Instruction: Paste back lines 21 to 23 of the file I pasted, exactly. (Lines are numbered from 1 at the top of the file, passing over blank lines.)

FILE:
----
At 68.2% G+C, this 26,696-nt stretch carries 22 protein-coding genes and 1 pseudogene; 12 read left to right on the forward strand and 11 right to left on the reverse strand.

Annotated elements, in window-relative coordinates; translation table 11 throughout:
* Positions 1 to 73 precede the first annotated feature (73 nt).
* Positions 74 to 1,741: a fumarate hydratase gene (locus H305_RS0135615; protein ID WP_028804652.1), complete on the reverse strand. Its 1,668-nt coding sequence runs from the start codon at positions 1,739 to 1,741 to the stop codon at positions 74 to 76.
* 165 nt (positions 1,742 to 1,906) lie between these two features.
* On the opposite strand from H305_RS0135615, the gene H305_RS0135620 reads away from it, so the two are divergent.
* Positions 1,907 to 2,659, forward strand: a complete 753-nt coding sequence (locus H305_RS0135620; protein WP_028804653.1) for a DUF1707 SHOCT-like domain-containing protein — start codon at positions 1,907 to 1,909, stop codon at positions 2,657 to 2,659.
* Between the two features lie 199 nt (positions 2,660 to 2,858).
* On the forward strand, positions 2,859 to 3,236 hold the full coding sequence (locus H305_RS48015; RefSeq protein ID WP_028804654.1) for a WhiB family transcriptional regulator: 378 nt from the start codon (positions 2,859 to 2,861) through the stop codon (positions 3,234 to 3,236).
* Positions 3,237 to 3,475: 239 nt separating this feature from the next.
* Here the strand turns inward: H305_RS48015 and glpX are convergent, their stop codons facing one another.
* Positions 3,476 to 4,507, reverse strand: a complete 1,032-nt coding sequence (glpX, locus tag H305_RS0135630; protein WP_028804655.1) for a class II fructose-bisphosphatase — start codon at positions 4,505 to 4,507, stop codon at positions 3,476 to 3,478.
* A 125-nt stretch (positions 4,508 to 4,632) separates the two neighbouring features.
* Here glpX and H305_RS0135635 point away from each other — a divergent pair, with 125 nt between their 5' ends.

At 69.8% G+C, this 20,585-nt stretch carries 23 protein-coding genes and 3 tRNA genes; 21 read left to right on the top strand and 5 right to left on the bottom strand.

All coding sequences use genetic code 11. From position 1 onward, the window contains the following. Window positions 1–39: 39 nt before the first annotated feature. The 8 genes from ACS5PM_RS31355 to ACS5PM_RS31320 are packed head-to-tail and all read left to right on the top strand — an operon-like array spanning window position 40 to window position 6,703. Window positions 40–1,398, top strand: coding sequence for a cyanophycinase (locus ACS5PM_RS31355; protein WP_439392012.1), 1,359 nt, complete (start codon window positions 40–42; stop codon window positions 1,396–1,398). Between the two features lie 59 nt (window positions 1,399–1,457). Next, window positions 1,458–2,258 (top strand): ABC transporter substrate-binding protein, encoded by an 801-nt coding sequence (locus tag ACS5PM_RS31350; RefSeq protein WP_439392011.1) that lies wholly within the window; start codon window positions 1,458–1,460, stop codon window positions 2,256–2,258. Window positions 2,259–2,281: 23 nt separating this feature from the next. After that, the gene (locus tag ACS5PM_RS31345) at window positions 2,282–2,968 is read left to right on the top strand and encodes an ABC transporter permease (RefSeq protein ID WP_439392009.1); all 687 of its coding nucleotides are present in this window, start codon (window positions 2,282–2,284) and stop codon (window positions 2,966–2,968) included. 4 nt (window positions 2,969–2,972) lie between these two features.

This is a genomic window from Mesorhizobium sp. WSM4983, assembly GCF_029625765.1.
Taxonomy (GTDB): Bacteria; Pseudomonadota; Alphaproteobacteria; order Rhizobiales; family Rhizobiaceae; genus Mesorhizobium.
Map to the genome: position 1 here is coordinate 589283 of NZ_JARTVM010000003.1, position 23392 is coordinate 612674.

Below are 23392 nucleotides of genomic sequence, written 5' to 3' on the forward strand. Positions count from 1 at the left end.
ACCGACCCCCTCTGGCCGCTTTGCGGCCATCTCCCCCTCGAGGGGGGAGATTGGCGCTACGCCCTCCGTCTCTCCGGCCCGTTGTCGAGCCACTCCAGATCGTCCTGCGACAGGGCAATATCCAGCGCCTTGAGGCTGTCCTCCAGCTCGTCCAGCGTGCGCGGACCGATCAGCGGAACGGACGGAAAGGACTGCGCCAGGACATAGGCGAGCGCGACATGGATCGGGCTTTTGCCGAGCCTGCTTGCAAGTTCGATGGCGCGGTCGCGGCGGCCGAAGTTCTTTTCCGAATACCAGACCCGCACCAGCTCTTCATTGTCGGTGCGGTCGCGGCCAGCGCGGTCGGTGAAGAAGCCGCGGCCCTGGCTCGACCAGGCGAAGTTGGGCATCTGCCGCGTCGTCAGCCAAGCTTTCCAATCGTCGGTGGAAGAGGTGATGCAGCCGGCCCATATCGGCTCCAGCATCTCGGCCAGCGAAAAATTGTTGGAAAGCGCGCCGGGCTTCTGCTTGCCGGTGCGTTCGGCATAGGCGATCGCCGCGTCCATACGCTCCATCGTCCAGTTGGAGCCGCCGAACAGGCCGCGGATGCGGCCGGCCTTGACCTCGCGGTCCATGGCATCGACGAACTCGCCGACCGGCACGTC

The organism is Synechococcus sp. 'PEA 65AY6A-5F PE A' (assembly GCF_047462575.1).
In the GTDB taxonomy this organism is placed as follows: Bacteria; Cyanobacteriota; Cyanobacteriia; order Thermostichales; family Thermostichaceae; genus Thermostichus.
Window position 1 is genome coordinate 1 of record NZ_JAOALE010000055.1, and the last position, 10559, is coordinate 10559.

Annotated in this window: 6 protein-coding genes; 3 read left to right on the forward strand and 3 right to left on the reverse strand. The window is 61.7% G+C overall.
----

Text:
ACCGACCCCCTCTGGCCGCTTTGCGGCCATCTCCCCCTCGAGGGGGGAGATTGGCGCTACGCCCTCCGTCTCTCCGGCCCGTTGTCGAGCCACTCCAGATCGTCCTGCGACAGGGCAATATCCAGCGCCTTGAGGCTGTCCTCCAGCTCGTCCAGCGTGCGCGGACCGATCAGCGGAACGGACGGAAAGGACTGCGCCAGGACATAGGCGAGCGCGACATGGATCGGGCTTTTGCCGAGCCTGCTTGCAAGTTCGATGGCGCGGTCGCGGCGGCCGAAGTTCTTTTCCGAATACCAGACCCGCACCAGCTCTTCATTGTCGGTGCGGTCGCGGCCAGCGCGGTCGGTGAAGAAGCCGCGGCCCTGGCTCGACCAGGCGAAGTTGGGCATCTGCCGCGTCGTCAGCCAAGCTTTCCAATCGTCGGTGGAAGAGGTGATGCAGCCGGCCCATATCGGCTCCAGCATCTCGGCCAGCGAAAAATTGTTGGAAAGCGCGCCGGGCTTCTGCTTGCCGGTGCGTTCGGCATAGGCGATCGCCGCGTCCATACGCTCCATCGTCCAGTTGGAGCCGCCGAACAGGCCGCGGATGCGGCCGGCCTTGACCTCGCGGTCCATGGCATCGACGAACTCGCCGACCGGCACGTC

The organism is Synechococcus sp. 'PEA 65AY6A-5F PE A' (assembly GCF_047462575.1).
In the GTDB taxonomy this organism is placed as follows: Bacteria; Cyanobacteriota; Cyanobacteriia; order Thermostichales; family Thermostichaceae; genus Thermostichus.